The latter resulted from country director positions having to be cleared by the White House in subsequent administrations. For example, I worked with an RPCV from CAE, who applied for the director position for that country. HIs name was submitted to the WH for clearance during the Reagan Administration. His appointment was declined with the WH providing a list of persons who had contributed $100 or more to the Reagan campaign and has expressed an interest in a diplomatic posting and the suggestion that a suitable candidate could be gotten from this list. The PC director, Lorette Rupey, waited a number of months and resubmitted the RPCV from CAE for the position. Apparently, the WH was not paying attention and approved the candidate!

    Since I left government five years ago, I wonder if this political process, with a small “p” has ended.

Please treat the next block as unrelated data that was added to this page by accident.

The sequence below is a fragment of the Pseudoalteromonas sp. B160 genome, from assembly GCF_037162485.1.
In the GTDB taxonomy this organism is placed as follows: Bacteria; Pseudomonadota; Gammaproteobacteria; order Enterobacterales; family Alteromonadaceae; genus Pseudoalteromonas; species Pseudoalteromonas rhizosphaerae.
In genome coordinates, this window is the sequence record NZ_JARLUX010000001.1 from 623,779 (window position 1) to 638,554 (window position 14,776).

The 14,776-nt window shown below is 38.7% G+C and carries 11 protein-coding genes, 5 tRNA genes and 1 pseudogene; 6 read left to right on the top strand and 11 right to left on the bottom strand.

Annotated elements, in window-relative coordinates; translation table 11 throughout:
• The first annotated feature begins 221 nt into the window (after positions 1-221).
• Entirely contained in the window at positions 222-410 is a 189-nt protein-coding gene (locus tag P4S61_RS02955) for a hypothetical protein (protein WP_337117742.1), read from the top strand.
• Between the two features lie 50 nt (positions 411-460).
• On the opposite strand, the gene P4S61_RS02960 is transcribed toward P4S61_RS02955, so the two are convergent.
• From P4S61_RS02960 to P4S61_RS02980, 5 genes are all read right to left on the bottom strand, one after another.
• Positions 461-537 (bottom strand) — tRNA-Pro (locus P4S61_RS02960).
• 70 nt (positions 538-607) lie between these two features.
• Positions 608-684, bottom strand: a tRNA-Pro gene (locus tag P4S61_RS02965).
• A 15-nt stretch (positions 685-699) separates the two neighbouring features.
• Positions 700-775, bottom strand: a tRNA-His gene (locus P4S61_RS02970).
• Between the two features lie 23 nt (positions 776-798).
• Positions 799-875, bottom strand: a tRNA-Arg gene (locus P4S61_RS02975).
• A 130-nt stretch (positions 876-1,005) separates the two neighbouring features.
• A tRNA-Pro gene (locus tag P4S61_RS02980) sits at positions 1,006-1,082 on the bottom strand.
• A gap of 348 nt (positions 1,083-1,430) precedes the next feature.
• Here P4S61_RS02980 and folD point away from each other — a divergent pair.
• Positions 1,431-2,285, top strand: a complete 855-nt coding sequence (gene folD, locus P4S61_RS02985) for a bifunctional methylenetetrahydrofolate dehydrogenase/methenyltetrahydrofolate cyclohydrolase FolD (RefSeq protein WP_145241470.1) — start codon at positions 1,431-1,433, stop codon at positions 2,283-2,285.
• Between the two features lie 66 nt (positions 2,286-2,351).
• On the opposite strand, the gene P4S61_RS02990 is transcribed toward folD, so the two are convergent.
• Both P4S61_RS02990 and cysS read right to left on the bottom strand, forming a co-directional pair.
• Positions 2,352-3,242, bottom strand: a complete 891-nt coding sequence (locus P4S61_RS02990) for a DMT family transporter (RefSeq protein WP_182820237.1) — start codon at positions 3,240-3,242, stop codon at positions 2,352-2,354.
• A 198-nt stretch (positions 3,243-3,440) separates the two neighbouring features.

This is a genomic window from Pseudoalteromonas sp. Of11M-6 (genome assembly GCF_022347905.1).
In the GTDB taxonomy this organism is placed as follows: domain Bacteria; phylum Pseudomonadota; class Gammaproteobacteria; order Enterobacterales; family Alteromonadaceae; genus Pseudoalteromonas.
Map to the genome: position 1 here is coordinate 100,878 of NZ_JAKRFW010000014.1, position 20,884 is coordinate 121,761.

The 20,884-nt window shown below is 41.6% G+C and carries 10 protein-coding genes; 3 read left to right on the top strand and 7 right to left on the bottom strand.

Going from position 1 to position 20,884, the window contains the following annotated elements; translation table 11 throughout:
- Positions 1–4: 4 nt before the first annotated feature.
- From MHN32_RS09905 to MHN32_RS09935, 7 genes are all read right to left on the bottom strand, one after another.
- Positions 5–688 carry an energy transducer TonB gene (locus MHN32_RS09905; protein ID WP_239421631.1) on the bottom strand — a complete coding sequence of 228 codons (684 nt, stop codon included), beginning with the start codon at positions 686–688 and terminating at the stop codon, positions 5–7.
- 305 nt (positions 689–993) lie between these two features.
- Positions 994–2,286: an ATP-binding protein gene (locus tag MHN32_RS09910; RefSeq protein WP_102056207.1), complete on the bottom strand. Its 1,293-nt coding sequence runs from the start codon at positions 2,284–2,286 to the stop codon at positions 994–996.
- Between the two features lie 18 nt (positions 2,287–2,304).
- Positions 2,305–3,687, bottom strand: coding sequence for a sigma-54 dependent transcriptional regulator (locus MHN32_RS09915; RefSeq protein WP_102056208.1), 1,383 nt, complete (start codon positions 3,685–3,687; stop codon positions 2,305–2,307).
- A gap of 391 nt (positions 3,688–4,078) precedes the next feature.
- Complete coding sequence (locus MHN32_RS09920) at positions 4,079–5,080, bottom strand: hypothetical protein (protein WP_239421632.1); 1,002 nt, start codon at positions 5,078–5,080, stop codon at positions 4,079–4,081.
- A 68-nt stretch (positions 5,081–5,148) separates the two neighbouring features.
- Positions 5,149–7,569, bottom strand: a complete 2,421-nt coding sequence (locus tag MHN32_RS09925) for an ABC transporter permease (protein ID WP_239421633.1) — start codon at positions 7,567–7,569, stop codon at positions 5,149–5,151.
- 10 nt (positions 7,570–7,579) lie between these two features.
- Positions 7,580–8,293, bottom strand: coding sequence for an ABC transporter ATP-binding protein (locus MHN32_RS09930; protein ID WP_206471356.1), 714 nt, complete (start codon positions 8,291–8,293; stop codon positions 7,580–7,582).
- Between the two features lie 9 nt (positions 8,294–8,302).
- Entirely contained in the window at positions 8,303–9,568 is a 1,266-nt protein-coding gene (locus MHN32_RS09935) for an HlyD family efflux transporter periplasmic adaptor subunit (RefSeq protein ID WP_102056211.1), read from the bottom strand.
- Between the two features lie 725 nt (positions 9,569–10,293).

• David, You have some very important historical information. I do have two questions:

    I don’t know what this means:
    ” …In the former, the Nixon Administration brought all of the higher graded country director and deputy director positions and gave most of them to ethnic organization heads as a pay off for their “ethnic” mobilisation stategy. This had the effect of downgrading the positions of support staff from trainers to desk officers.”

    I don’t understand how support staff went from trainers to desk officers.
    I thought that late in the 60s and by the early 70s, all training was being done in-country and that the HCN staff numbers were being increased. I also thought that sometime during the 80s, the Country Director positions were removed from the list of political appointed positions and no longer required WH or Congressional approval.
    What do you know about that?

    I(And I also don’t know what CAE stands for)

    Thank you so much. This is important information..